Tuesday, April 1, 2014
How to sniff a supplement scam a mile away
It seems that everyone is selling supplements: health professionals, fitness professionals, coaches, the stay-at-home mom down the street. Suddenly everyone is an "expert" when it comes to powders, pills and shakes. Short of actually meeting with a supplement expert (such as a sports RD), how do you know if a product being pushed is actually legit? Here are a few ways to sniff out a scam and save yourself some dough.
1. The product is not certified as clean and safe
Products that are truly good products go through the expense and time of bringing in a 3rd-party company to certify that what is in the supplement is actually on the label in clear amounts listed and that no other ingredient is being casually slipped in. As a sports RD who works with many high-level college and professional athletes, this is the first thing I look for. If the product isn't certified, I don't bother with it. Without the certification, athletes run too high a risk of getting a positive drug test. Plus, plenty of supplements are certified, so I don't need to take chances on the ones that aren't. Don't think you'll get tested? Most of the time, the extra ingredients casually slipped in are steroids that are detrimental to growth and overall health. So you don't want to mess with that. What certification should you look for? The product should be certified by NSF International (nsfsport.org), Informed Choice (informed-choice.org) or US Pharmacopoeia or USP (usp.org). Don't see any of those three plainly printed on the label in an easy-to-find location? Forget the supplement. Go to each of those certification's website for a list of safe and certified products. Remember, however, that no supplement can ever be guaranteed 100% safe 100% of the time. You always takes pill and powders at your own risk.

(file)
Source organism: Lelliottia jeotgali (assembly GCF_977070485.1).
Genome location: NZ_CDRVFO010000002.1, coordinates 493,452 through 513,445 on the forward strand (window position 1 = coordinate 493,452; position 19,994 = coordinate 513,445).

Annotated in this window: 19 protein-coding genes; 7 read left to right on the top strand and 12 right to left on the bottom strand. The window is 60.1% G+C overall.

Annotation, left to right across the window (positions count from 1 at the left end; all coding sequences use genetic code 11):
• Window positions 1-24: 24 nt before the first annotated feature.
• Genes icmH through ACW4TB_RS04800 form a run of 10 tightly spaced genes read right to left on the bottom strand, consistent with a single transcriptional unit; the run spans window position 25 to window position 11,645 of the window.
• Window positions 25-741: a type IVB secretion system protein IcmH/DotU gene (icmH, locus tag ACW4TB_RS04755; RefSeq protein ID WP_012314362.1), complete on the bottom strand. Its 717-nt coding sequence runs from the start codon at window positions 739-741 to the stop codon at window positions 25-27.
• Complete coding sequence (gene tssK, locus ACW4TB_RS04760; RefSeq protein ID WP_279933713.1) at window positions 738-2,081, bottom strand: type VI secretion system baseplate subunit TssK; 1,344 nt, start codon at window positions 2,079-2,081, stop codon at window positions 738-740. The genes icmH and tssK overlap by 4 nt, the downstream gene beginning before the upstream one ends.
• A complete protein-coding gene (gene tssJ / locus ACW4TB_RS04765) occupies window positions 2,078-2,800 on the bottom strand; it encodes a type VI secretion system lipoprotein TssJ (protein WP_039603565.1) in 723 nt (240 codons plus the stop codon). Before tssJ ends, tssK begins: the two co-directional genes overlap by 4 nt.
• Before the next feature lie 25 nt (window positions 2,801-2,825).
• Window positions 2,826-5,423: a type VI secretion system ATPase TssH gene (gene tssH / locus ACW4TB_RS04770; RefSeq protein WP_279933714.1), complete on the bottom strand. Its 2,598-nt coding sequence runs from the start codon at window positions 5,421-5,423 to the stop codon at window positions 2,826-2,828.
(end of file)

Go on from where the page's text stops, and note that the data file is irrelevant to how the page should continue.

2. The product is part of a multi-level marketing scheme
Are all multi-level marketing companies selling bad products? Maybe not, but the reason I don't like them is it creates an underlying reason why the seller truly wants you to buy (and probably also become a distributor). These products are huge money-makers, which can turn even the most calm person into a ruthless salesman. Most multi-level marketing companies I have evaluated have some good and some bad products, but generally every product is overpriced and offers nothing over less expensive, high-quality counterparts.
3. The product website has no PDF articles of scientific studies to back up claims
Another way to find the scams is to do a quick search on the product website. The good products will have an easily identifiable list of scientific journal articles that ACTUALLY EVALUATE THE PRODUCT for efficacy and proof of claims made. If you can't find these, can only find "poster presentations", or only find articles studying general ideas such as carbohydrate or caffeine loading, don't bother with the product. More than likely the claims they madk are unproven.
4. The product itself is "flashy" or is endorsed by the stars
While of course not every flashy product with an athlete on the container is a bad product, it is another red flag to look out for. Most of these products have never even been taken by the star endorsing them. The star doesn't really care about the product...he/she just wants to get paid. Flashy or shiny containers catch the eye and make athletes feel like the product is more impressive. Again, the good products don't need all of that noise; a good product can stand on its own two feet.
If the product in question passes the above evaluations, it still doesn't mean that it is effective, safe or legal for YOU to take for your age, sport or level of competition. To figure that out, meet with a sports RD who can provide expert guidance. This will save you from wasting time, energy and money.
Note: RDKate does not sell, represent or endorse any supplement companies or products. This allows RDKate Sports Nutrition to provide independent, evidenced-based advice that is effective for each athlete. Learn more and schedule an appointment at www.RDKate.com
Photo source: https://www.flickr.com/photos/healthgauge/